Disinfection – what about the 0.01%?
When I tell people that I’m doing research on resistance to disinfectants, most of them ask me whether we started doing this in response to the ongoing SARS-CoV2 pandemic. Well, we didn’t. But in more than one way, our research on antimicrobial resistance is related to it.
As you might know, there is a pandemic going on. No, I’m not talking about SARS-CoV2. I am talking about antimicrobial resistance (AMR), sometimes referred to as the “silent” pandemic1. Resistance to antimicrobials, such as antibiotics and disinfectants, is a serious problem and causes hundred-thousands of deaths annually – tendency rising. The emergence of resistance is fueled by the ever-increasing use of antimicrobials. This sounds paradox, but the reason why antimicrobial use causes AMR is natural selection – bacteria constantly evolve to adapt to their environment. And if their environment is loaded with antimicrobials, it favors bacteria that can survive and reproduce in these environments. Bacteria have many different defense mechanisms and some of these are effective against many different, sometimes unrelated compounds; this phenomenon is termed cross-resistance. Because of cross-resistance, exposure to a disinfectant can result in reduced susceptibility to unrelated agents such as antibiotics2. This is especially relevant in settings where disinfectants and antibiotics are used in conjunction, e.g. in health care and animal husbandry.
Disinfectants are an effective measure to control the transmission of bacterial (and viral) pathogens in general, and antibiotic resistant bacteria in particular. The use of disinfectants has been surging over the last two years. As a simple example: ask yourself how often you’ve used hand or surface disinfectant over those last two years compared to the time before. Disinfectants are currently ‘in-all-hands’. But even before the SARS-CoV2 pandemic, the consumption of biocides used as disinfectants was estimated to be much higher in terms of mass than for antibiotics3,4. As such, it is likely that biocides are a driver of microbial adaptation to antimicrobial substances on a global scale. Nevertheless, the topic of disinfection resistance remains relatively underexplored compared to antibiotic resistance, as a quick search on PubMed indicates (Figure 1).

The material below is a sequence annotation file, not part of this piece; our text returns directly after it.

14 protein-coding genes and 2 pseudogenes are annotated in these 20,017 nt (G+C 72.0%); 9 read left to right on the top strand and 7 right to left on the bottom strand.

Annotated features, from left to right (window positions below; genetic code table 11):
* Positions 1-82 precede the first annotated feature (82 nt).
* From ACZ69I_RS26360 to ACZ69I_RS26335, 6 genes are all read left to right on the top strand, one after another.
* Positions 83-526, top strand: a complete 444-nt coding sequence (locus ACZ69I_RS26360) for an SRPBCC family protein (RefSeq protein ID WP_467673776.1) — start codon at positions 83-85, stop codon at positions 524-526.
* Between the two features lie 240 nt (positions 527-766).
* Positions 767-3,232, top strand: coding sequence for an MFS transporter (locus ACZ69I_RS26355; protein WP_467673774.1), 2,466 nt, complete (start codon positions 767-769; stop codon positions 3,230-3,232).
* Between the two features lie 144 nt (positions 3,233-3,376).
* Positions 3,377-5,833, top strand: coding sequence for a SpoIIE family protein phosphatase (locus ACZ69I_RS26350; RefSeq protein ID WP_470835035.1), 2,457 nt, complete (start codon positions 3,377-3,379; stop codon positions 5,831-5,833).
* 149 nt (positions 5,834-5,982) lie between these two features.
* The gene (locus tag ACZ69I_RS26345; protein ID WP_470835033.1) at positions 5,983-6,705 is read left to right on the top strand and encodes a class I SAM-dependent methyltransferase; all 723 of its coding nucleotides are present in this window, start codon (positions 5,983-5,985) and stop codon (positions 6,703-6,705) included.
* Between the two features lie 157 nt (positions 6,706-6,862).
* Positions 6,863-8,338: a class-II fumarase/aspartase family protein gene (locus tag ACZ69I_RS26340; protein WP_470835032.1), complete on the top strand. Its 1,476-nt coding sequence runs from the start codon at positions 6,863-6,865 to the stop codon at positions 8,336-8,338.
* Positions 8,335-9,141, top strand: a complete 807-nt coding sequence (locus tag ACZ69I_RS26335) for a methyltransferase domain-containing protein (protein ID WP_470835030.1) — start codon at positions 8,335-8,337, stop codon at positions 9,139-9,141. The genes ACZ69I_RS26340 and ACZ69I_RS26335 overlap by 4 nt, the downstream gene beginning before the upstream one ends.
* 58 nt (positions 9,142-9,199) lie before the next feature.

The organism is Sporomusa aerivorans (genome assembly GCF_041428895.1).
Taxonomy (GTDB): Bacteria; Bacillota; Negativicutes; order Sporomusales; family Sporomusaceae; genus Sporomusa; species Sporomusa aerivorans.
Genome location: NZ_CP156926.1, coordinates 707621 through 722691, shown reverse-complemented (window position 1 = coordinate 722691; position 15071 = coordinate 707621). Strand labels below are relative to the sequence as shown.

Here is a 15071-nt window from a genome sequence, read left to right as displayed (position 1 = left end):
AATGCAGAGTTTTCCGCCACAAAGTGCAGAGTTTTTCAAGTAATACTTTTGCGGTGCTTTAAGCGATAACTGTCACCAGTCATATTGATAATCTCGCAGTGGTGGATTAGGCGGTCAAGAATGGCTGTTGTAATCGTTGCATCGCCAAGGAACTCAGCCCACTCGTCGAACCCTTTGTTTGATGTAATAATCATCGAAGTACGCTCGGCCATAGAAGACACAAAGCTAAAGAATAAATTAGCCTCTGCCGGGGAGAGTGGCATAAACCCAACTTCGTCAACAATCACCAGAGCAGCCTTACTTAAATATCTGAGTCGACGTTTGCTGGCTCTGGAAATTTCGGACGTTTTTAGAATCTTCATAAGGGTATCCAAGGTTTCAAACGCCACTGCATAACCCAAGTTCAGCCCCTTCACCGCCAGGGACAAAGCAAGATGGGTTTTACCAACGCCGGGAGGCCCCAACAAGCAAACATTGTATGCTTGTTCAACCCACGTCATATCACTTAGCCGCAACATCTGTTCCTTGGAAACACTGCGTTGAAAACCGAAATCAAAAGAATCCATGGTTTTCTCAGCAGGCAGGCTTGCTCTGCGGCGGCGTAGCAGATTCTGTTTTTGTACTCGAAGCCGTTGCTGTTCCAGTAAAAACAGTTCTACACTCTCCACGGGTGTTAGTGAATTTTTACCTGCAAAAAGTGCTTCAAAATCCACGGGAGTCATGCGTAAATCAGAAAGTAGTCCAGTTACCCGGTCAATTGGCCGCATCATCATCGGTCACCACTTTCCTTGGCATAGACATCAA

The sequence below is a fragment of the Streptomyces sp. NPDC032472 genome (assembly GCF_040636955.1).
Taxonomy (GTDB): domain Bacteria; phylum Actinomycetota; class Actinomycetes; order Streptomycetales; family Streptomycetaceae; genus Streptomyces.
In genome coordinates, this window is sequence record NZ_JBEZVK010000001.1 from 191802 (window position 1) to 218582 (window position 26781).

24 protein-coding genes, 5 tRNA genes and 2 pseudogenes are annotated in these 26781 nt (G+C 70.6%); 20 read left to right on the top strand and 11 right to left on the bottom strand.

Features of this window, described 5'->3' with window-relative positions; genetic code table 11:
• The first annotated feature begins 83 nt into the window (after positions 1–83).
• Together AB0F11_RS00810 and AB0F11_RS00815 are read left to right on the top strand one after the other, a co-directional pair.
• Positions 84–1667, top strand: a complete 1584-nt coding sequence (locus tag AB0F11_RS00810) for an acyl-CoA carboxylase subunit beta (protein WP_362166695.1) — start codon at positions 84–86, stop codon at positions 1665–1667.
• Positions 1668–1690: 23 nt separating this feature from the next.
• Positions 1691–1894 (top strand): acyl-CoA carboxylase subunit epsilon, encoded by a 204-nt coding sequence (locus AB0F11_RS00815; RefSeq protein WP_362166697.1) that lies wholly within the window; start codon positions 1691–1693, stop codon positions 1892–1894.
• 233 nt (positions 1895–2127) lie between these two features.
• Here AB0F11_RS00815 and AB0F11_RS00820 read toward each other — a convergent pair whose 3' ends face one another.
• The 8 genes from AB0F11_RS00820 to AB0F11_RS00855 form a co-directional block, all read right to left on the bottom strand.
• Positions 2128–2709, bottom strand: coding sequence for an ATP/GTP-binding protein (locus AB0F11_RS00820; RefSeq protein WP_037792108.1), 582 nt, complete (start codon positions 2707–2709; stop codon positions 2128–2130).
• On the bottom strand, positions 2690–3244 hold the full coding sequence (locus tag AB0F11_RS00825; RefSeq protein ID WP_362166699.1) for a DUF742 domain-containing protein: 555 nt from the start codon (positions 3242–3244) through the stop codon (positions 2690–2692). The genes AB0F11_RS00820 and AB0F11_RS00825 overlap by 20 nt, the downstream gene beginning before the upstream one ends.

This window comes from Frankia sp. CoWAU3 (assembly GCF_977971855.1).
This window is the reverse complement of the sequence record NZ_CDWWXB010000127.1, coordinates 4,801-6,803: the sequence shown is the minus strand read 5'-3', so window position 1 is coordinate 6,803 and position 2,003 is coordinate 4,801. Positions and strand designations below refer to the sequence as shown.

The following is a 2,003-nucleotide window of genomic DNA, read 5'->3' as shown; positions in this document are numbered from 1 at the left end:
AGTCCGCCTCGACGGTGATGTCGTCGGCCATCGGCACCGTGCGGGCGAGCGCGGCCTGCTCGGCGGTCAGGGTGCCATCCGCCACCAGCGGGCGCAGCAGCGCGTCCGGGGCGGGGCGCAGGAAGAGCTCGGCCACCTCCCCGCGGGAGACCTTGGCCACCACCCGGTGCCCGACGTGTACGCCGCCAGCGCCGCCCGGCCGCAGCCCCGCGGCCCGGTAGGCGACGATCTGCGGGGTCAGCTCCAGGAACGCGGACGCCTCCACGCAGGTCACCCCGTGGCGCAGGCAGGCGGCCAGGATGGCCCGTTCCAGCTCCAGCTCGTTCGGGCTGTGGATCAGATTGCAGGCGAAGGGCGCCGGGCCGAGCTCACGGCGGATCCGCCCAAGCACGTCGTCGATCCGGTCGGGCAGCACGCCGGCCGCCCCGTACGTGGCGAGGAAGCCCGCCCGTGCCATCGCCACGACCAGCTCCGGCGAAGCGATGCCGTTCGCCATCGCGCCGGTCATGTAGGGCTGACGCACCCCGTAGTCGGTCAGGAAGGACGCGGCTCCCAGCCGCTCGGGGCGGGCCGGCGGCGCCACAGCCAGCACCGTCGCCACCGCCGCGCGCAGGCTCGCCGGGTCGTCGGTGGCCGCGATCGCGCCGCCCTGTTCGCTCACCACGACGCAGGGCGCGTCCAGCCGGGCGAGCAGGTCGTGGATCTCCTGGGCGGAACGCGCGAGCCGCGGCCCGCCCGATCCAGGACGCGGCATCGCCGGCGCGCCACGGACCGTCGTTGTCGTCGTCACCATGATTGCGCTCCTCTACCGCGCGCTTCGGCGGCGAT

In our lab, we study how bacteria adapt to disinfectants, preservatives and other compounds that are regulated as biocides. We are especially interested in the environmental conditions that favor the emergence of resistances, the underlying mechanisms that bacteria employ and the consequences of biocide exposure for resistance to antibiotics.
In our most recent paper, we describe a novel principle for how microorganisms adapt to stress imposed by the commonly used disinfectant benzalkonium chloride (BAC). Namely, we observed that the bacterium E. coli forms a small subpopulation that can survive disinfection with BAC for much longer than the rest of the population. In the field of antibiotic research, these subpopulations are called persisters5. The persister subpopulation in our experiments makes up less than 0.01% of the population. This number might appear insignificant at first. After all, 99.99% of the bacteria were killed by the disinfectant. However, when we exposed an E. coli population to BAC once a day and let them recover between treatments, we found that the fraction of surviving cells increased from 0.01% at the start to around 10% within only 4 days of repeated disinfection! By surviving the disinfection event, the persisters had enabled the whole population to evolve and to adapt to their environment. When we sequenced the genomes of our evolved bacteria, we found that several genes were mutated. The gene that was most often affected was lpxM. lpxM codes for an enzyme involved in the biogenesis of the outer membrane and has previously not been associated with resistance to antimicrobials. Upon closer inspection, we found out that our mutants possessed an altered membrane surface charge, which likely results in less absorbed benzalkonium chloride and, thus, increased survival.